Yeesh. Where to begin?Let’s just go to the scoreboard:
S&P 500: -17.11
And now, the top stories:
- From a global perspective, the one big story has been going on since Sunday, and that’s the Irish bailout that’s been deteriorating since the moment it was announced. But let’s get back to that in a moment.
- The big EVENT of the day was obviously the North Korean shelling of an island chain inhabited by about 1000 South Korean citizens. Over a dozen soldiers were injured, and at least two were killed. This is the second major provocation in the past six months, the former being the sinking of the Cheonan. Markets were instantly roiled on the news, and it sent the dollar and gold surging, and the Korean won tanking.
- Also in Asia: China and Hong Kong continued to get crushed. This is the underreported story of the moment. With so much focus on Ireland and the Korean conflict, people are still ignoring the fact that this monster consumer of commodities, China, is tanking. It’s not clear why, exactly, it’s not getting more attention. But it isn’t.
- Ok, as for Ireland, the day was characterised by more political strife, and that’s deadly for the country, since the inability to pass a budget threatens its ability to take a bailout, which threatens the banks, which… spills directly into the rest of the Europe, and that’s why you’re seeing other European leaders begin to panic. EU Budget Minister Olli Rehn was in secret meetings with Irish MPs demanding a budget. Merkel is even panicking.
- Also on the Europe front: Spanish yields blew out, and now everyone is talking about the main event… the Spanish crisis. Click here for a background on that >
- All the news was already sending US futures lower in the very early going, though the wheels came hard off after the opening bell. A good Q3 GDP revision was no help. Existing home sales at 10:00 were neutral. The theme seemed to be clear: flight to safety. And this wasn’t just your typical “risk on/risk off” kind of day, which we know because gold gained in tandem with the dollar, not in spite fo it.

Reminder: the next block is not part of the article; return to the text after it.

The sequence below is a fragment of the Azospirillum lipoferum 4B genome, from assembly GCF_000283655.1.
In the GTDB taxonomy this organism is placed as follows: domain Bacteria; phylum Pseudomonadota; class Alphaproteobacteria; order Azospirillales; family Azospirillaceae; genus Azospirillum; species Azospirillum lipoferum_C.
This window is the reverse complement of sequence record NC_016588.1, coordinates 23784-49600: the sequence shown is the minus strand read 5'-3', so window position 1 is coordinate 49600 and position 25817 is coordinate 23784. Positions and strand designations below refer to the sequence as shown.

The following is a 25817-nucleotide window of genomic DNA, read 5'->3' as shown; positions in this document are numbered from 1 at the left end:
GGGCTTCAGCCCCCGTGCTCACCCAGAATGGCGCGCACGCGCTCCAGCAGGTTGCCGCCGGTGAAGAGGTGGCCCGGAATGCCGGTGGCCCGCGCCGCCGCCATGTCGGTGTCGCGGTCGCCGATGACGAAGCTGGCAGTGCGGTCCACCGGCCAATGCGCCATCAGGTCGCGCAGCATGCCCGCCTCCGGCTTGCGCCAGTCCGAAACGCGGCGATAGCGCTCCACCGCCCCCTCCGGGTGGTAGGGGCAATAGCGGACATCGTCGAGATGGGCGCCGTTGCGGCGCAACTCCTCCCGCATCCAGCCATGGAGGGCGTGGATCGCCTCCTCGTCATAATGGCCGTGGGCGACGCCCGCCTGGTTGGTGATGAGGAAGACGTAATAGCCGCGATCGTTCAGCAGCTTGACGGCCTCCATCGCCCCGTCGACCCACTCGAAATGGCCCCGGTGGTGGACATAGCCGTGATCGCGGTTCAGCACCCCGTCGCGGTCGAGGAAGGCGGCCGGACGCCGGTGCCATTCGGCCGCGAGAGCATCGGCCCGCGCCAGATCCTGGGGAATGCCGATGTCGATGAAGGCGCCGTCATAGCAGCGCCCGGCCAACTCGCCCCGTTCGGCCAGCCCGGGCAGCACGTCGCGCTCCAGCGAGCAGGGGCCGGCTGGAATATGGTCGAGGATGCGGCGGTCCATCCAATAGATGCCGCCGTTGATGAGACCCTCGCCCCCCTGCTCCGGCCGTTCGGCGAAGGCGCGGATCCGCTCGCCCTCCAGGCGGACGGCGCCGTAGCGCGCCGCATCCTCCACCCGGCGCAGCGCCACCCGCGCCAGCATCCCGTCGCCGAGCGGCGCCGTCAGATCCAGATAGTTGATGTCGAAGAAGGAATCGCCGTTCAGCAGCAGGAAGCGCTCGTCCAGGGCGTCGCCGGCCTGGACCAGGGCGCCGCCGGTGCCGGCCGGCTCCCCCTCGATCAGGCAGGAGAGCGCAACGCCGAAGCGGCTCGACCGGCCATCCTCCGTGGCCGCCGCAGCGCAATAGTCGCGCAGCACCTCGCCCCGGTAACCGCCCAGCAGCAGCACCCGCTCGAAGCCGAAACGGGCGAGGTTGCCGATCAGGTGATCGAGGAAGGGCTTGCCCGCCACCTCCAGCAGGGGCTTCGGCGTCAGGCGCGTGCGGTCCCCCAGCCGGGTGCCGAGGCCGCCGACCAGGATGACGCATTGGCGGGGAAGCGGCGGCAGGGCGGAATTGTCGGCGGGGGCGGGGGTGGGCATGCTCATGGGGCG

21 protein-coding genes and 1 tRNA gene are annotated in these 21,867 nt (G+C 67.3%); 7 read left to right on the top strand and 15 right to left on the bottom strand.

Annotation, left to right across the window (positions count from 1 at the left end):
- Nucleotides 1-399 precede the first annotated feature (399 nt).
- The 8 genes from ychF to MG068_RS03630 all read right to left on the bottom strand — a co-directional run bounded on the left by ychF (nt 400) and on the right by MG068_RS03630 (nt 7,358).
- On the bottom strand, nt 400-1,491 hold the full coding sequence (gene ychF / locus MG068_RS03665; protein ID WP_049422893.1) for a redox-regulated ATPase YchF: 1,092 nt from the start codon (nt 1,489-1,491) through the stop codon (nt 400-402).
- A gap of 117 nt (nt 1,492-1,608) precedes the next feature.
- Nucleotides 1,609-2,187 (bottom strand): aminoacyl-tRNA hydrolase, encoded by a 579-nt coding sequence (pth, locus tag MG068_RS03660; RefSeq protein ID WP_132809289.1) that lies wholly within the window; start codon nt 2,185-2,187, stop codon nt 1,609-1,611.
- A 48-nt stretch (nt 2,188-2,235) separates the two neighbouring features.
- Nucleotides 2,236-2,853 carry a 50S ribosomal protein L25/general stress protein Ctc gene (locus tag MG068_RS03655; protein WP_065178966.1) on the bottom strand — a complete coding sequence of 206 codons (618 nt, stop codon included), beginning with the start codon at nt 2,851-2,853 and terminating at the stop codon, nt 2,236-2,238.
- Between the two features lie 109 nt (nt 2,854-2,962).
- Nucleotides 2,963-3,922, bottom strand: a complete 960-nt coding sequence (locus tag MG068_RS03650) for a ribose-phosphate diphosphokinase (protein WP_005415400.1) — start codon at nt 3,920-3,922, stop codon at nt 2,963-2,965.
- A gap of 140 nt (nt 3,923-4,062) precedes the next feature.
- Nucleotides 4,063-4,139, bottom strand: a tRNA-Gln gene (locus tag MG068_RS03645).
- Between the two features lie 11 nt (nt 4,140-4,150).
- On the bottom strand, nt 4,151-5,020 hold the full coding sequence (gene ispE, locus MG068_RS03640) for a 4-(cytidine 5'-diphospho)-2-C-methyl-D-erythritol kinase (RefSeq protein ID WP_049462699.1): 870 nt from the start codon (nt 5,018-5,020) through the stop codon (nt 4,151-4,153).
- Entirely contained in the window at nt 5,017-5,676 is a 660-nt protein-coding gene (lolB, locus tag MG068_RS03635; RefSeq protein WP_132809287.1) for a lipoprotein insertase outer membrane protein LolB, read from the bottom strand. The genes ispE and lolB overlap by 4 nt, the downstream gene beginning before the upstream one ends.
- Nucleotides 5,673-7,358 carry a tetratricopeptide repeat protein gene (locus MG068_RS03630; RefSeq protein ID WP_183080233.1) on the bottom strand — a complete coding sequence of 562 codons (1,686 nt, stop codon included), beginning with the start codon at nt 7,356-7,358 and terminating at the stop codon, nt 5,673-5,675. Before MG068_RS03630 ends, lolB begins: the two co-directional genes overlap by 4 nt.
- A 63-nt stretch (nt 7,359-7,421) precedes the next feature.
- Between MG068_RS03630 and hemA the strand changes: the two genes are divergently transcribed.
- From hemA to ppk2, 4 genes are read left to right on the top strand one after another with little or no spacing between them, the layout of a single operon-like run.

- The other big economic event of the day was the 2:00 PM ET Fed Minutes, which confirmed that FOMC members have been cognisant of the role QE could play in damaging the dollar. The Fed also — as expected — revised down its growth outlook for the coming years. Though again, that was all expected.
- Meanwhile, the hits keep coming in the financial industry, which is getting rocked by raid after raid of hedge funds. Today it wasn’t just hedge funds, but mutual funds too.
- All that being said, there is still consolation for the bulls today. The markets could have been down a lot more. We’ve been saying that a lot, but there wasn’t a total washout… and this was very much event driven, i.e. not necessarily relating to the economy. The good GDP revision is bull ammo (so was the under-reported Richmond fed). And again, the fact that we saw the big spike in gold and dollar simultaneously suggested this was a real nervousness-flight-to-safety move, and not just your typical “risk off” event.